The Lena River discharges to the Arctic OceanFigure 1. The Lena River, one of the three selected large Eurasian Arctic rivers in this study. It discharges about 560 km3 water per year into the Arctic Ocean. Photo courtesy of Yoshihiro Lijima, JAMSTEC

To locate the major driver for the accelerated water cycle or increased river discharge, the research team improved a mass correction approach. By employing this approach, they corrected mass biases in the National Centers for Environmental Prediction (NCEP)-National Center for Atmospheric Research (NCAR) reanalysis data so that its dry air mass is conserved globally throughout the study time period. They then computed atmospheric moisture transport converged into the three large Eurasian Arctic river basins, including those of the Ob, Yenisei, and Lena rivers. They found that the converged atmospheric moisture transport over the three river basins captures 98% of the measured river discharge. The atmospheric moisture transport converged into these river basins has significantly increased during the last sixty years, with a record high in 2006. This enhanced transport has clearly increased precipitation and played a significant driving role in the increased Eurasian river discharge into the Arctic Ocean. Specifically, the moisture transport has increased by about 15.6% and the river discharge has increased by about 10.6% from the 1940s to the 2000s. The increasing rate in the last decade and the 2006 record high in moisture transport can be attributed to the radically shifted atmospheric circulation spatial pattern (Figure 2).

Figure 2. Composite analysis of sea level pressure (red and green lines) and surface air temperature (shaded in colors) in the (a) positive and (b) negative arctic rapid change pattern phases. Atmospheric moisture transport (AMT) is shown in the (d) positive and (e) negative arctic rapid change pattern phases; (c) and (f) show their differences. Surface air temperature anomalies were computed using climatology derived from 1958 through 1997. The colors in (d) through (f) show the magnitudes of atmospheric moisture transport. Image courtesy of Xiangdong Zhang (Previously published in Nature Climate Change, Zhang et. al. 2012).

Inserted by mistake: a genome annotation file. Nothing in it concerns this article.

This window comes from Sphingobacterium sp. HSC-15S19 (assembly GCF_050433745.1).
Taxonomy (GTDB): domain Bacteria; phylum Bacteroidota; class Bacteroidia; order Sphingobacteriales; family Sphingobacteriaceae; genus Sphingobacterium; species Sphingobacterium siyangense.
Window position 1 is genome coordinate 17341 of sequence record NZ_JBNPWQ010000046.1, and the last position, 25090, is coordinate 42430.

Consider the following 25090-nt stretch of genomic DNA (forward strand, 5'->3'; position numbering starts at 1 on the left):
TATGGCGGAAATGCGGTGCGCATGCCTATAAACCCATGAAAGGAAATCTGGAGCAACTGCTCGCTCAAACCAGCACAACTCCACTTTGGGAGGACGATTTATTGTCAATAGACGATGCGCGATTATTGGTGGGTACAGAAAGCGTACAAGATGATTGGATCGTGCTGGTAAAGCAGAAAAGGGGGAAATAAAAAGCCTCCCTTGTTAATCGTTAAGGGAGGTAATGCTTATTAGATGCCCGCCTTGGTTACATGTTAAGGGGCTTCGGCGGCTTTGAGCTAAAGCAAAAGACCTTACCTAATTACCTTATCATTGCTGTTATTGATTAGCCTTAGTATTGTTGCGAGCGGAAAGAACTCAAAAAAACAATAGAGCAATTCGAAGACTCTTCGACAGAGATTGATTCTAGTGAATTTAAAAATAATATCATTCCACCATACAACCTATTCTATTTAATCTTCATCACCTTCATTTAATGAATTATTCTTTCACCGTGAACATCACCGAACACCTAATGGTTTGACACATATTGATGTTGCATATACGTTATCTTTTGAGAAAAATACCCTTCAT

Meanwhile, the record high in moisture transport occurred in 2006, earlier than the record low for sea ice in 2007. This indicates that the record-high river discharge in 2007 may not be attributed to a hypothesized increase in evaporation due to more open water in the Arctic during the period of record-low sea-ice cover. Incidentally, the increasing rate of moisture transport is larger than that of the river discharge, suggesting a wetting trend of the underlying soil.

Finally, this study suggests that, although increased global atmospheric water content is attributed to rising air temperature, a changed atmospheric circulation is the route by which global-warming forcing changes water redistribution. Atmospheric circulation is a fundamental dynamic mechanism for continuing poleward atmospheric moisture transport and a maintained hydrological cycle. A change in moisture transport may intensify regional or global water cycles and cause extreme hydrological events, such as the upward trend of and the 2007 record high in Eurasian Arctic river discharges.

For more information about this water cycle study, see the project website: http://www.nature.com/nclimate/journal/vaop/ncurrent/full/nclimate1631.html or contact the contributing author of this article Xiangdong Zhang (xdz [at] iarc [dot] uaf [dot] edu).

Some content in this article, including Figure 2 was previously published in Nature Climate Change (2012)